SB183 (Banks, Kruse) – Sex selection and genetic abnormality abortion ban. Prohibits a person from performing an abortion if the person knows that the pregnant woman is seeking the abortion because of: (1) the sex of the fetus; or (2) a diagnosis or potential diagnosis of the fetus having Down syndrome or a genetic abnormality. Makes it a Class C felony if a person knowingly or intentionally commits a sex-selective abortion or an abortion conducted because of a diagnosis of Down syndrome or other genetic abnormality. Provides for civil relief.

SB335 (Kruse) – Insurance coverage of abortions. Prohibits a state employee health plan, an individual or group policy of accident and sickness insurance, and a group or individual contract with a health maintenance organization from including coverage for abortion unless the abortion is necessary to prevent a substantial permanent impairment of the life or physical health of the pregnant woman. Allows an insurer or health maintenance organization to offer a rider for abortion services if the insurer or health maintenance organization charges an additional premium for the rider.

SB371 (Holdman) – Abortion inducing drugs. Amends the definition of “abortion clinic” to include facilities that provide abortion inducing drugs. Specifies that only a physician who meets certain conditions may administer to a pregnant woman an abortion inducing drug, and sets forth the procedure the physician must follow. Requires a physician who learns of an adverse event following the use of an abortion inducing drug to report the adverse event to the Food and Drug Administration and the medical licensing board. Specifies that the reports of adverse events related to abortion inducing drugs and maintained by the medical licensing board are public records. Makes a violation concerning distribution of an abortion inducing drug and failure to report an adverse event a Class A misdemeanor.

As you would expect, our legislative team has been communicating and meeting regularly with members of the Indiana General Assembly, to talk about these bills.  We’re keeping a close eye on the above list, and know that more troubling legislation may be on the horizon.

We’re also, of course, very aware of the man who was sworn in as our state’s 50th governor just yesterday.  Gov. Mike Pence has said that jobs and education will be his main focus when he’s in the Statehouse, and we intend to hold him to that promise.

So, tell us, what do you foresee for the 2013 session?  And don’t forget, you can always join us in our fight to protect our patients by becoming a part of the Advocates team!

When Women Vote, We ALL Win

October 2, 2012

We hope you enjoy the guest post below by the 51% Club.


Did you know that around 250,000 women who voted in the 2008 Democratic Primary DIDN’T vote in the 2010 General Election?  The 51% Club is an organization dedicated to getting Hoosier women back to the voting booth on November 6.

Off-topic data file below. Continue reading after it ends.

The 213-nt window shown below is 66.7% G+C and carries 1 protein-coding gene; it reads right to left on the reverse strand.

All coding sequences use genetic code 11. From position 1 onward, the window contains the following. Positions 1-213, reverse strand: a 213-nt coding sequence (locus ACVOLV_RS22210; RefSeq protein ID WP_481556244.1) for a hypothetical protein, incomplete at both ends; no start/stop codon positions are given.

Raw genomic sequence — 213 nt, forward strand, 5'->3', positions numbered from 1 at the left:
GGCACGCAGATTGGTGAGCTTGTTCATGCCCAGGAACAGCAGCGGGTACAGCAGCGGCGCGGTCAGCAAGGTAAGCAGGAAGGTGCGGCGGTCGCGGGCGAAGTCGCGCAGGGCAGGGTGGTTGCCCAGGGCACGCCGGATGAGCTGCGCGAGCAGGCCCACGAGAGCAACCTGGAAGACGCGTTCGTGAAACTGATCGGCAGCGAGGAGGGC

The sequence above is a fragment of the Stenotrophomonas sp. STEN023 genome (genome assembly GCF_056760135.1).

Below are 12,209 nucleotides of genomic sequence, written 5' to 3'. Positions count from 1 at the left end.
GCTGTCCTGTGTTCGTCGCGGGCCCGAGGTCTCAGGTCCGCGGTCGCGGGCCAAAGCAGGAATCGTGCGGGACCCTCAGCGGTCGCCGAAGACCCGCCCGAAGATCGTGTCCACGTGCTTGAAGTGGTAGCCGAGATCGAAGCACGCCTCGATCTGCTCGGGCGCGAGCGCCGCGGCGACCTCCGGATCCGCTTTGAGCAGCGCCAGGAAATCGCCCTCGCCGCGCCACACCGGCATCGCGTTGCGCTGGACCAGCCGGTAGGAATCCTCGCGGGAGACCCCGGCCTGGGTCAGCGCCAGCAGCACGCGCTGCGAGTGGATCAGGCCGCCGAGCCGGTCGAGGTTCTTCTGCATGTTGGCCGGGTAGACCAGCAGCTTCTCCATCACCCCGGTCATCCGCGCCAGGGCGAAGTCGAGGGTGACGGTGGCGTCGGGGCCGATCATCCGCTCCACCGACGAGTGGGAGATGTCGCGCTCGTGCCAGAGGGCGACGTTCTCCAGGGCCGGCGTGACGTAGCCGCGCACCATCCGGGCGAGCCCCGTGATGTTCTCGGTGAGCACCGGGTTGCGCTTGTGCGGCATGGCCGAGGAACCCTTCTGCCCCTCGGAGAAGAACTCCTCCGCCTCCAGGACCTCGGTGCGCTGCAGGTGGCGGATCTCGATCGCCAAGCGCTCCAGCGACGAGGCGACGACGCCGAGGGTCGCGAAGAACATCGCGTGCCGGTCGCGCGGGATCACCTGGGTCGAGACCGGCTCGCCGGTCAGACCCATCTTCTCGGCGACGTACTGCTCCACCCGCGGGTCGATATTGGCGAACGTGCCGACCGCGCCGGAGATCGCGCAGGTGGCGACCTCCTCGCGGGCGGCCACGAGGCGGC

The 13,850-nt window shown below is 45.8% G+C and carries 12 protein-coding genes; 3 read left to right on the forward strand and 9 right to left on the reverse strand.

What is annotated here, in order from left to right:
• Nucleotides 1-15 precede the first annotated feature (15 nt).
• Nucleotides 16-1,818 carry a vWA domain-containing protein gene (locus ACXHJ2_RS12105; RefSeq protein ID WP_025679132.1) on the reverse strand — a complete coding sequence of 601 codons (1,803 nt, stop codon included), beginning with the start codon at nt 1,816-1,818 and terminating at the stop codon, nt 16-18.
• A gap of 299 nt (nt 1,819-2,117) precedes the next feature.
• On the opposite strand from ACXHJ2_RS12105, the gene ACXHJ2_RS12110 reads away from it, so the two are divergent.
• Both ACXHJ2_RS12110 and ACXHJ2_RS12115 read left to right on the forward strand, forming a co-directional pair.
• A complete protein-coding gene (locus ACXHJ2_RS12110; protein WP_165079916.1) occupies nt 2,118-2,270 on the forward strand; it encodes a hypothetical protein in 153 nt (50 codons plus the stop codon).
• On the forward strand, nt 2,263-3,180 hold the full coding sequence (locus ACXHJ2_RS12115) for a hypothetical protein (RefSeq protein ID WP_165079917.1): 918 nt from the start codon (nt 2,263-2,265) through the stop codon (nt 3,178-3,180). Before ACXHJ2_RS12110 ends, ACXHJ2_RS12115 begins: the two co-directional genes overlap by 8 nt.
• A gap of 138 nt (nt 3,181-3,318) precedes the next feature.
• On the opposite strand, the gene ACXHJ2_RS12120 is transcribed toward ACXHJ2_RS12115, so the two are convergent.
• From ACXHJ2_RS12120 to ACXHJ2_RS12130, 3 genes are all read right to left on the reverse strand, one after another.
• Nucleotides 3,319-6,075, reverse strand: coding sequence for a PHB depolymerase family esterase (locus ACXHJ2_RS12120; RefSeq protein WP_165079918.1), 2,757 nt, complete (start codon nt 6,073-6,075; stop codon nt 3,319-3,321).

We want to hear from you.  What happens in your life, in your family, in your community, in your state, and in your country, when women vote?

Send us a picture of yourself (like the one on the right) holding a sign saying what happens when women vote to and we will post it on our website for you to share with your friends on your social networking sites.

Women around the state have already begun to participate in this effort.  Check out their messages at, join the movement, and pass it along!


Love this idea as much as we do?  Be sure to send our friends at the 51% Club a “when women vote” photo.  And let us know in the comments section below what’s driving you to the polls this November.

Before You Vote, Learn About the Candidates

August 27, 2012

All the talk about Missouri Congressman Todd Akin over the last week drives home the point that we need to be very aware of who we’re voting for this November.

Women, in particular, have a lot at stake.  In Indiana, for example, Mike “I’ll Shut Down the Federal Government Over Preventive Health Care for Low-Income Women” Pence is running for governor.  He’s not alone, of course, in his extreme views on women’s issues.  “Personhood” is alive and well in other states.

On the day after Women’s Equality Day, we thought you’d enjoy the opinion piece below that outlines why women’s issues are important to the overall health of Indiana and its economy.  A smart group of women got together to submit this to a number of Hoosier newspapers — and we couldn’t agree more with the sentiment.


Women. We find new solutions to old problems. We care about children, education, health, fair pay and jobs with living wages; we care about Indiana’s future.

We are 51 percent of the population. When we vote, families and communities win. When we’re concerned, we go to work, and we change the world.

Today, on Women’s Equality Day, when we celebrate women’s right to vote, we’re concerned about the future of our state. The statistics on women, children, families and our state’s economy don’t look good. Consider this:

A recent Prudential Financial study showed that the majority of American women are now the breadwinners in their households. Yet in Indiana we still make only 74 cents compared to every dollar made by our white male counterparts. If we happen to be African-American, that’s only 62 cents and if we are Hispanic, 54 cents.

According to the Annie E. Casey Foundation, one in five Hoosier children live in poverty, and in 2010 nearly half a million free and reduced-price school lunches were served in Indiana. We know that children who struggle with hunger are less prepared to enter school and children who don’t perform well in school are more likely to drop out. Teens who do not graduate from high school are three times more likely than college graduates to be unemployed and — even more sobering — teens who don’t complete high school are eight times more likely than high school graduates to end up in jail or prison. Completing fewer than 12 years of education is a strong predictor of repeated unplanned pregnancies, perpetuating the cycle of poverty.

Hoosier teenage girls have a birth rate significantly higher than the national average. For every 1,000 young women aged 15-19, there are approximately 44 births. We know that teen mothers are less likely to complete high school. Teen mothers are also at a greater risk of dependence on federal aid: approximately one-quarter of teen mothers go on welfare within three years of the child’s birth. We know that daughters of teen mothers are 22 percent more likely to become teen mothers themselves and sons of teen mothers are 13 percent more likely to be incarcerated.